Most health scores in Customer Success are useless. Here’s why.
If you ask Customer Success Managers (CSMs) what the main benefit of their CS tool is, I would bet that they say “insight in the health of my customers” or “I want to become more proactive”. The issue is that health scores are mostly generic and lead to even more passiveness, as CSMs wait for triggers to govern their time.
How most health scores are created?
Mix the most generic usage data that you can find i.e. number of log-ins with the good old NPS score. Shake it twice and sprinkle some feature usage events in there. Hey, why not add the number of tickets that support receives? That surely influences health negatively. Voila, a health score is born.
The main issues with health scores:
1. Wrong KPIs are used or KPIs are falsely interpreted
Here are few goldies to illustrate my point:
- NPS is not correlated with retention
- The number of tickets is reversely related to retention
- The number of sessions is vanity metrics
2. The health score is generic and not focused on the desired outcome of the customer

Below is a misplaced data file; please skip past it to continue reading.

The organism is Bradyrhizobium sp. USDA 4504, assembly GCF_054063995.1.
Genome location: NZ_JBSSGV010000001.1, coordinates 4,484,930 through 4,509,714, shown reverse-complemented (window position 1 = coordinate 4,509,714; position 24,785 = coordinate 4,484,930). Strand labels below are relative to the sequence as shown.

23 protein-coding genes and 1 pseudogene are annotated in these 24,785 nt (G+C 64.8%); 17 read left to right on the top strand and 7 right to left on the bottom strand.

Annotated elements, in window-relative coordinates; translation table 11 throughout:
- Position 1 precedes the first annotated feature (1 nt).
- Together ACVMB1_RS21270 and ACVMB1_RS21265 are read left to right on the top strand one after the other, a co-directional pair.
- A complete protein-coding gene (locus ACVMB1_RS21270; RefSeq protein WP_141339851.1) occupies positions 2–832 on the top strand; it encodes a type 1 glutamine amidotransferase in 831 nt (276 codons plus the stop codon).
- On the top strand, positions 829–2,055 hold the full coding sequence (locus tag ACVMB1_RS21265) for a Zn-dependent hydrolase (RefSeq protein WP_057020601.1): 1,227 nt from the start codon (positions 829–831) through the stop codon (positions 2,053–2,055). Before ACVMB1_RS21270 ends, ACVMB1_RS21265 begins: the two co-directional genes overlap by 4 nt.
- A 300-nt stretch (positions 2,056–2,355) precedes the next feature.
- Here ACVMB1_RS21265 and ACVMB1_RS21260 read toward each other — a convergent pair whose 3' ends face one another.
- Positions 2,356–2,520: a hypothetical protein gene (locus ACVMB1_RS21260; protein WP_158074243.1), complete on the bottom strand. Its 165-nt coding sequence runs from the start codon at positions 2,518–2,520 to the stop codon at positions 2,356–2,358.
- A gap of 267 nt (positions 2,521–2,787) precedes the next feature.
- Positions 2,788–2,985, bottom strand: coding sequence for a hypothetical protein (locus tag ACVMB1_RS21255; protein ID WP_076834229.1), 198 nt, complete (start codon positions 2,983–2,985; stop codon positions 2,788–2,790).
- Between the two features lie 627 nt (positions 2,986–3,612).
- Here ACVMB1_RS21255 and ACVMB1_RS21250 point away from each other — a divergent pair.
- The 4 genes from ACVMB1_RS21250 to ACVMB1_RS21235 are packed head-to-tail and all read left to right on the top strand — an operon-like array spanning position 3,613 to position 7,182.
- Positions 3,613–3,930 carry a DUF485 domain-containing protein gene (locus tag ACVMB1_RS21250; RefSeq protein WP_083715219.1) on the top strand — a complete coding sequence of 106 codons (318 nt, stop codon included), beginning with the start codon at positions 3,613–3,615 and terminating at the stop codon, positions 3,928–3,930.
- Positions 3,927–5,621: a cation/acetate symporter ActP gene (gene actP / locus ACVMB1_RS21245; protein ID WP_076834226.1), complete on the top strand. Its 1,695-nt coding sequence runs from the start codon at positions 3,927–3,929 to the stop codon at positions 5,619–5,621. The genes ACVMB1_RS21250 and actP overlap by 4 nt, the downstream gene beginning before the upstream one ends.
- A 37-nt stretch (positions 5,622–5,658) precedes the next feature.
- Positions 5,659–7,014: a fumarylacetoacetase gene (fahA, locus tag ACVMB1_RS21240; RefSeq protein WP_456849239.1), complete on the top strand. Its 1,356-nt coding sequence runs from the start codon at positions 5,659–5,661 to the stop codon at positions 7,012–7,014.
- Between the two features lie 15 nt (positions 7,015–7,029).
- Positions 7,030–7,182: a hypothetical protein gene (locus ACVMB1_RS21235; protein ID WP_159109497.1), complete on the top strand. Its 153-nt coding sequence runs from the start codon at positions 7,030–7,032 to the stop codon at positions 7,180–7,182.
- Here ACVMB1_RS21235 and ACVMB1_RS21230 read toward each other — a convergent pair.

We call this very common phenomenon the six-pack problem.
Imagine you are the owner of a gym and various types of people come to enroll. You have the sporty person (trying to look buff in the summer), the larger teen (trying to lose weight), the elderly person (coming for entertaining classes), and the urban young professional (coming for relaxation).
Everyone goes to the same gym aka. they use the same product, however, they have different goals.
Now imagine if you have so many people sporting in your gym that you want to apply a health score to your customer base to understand them better. The equivalent of assessing everyone with the same health score in SaaS is to measure every gym customer by the weight that they have lost. As we presume that every customer wants to have a six-pack. Thus, this health score logic only applies to the larger teen and even here it is questionable if the target is really well defined.
Assume now that we start to react to our generic health score and offer weight watcher lessons etc. to the sporty person or elderly man/woman, who is more interested in social interactions than sport. You will alienate them.
An unfocussed health score will not only be irrelevant, but it will also provoke dangerous messages and actions by the gym owner (CSM) that are in conflict with the real desired outcome of the client.
3. The right data is unavailable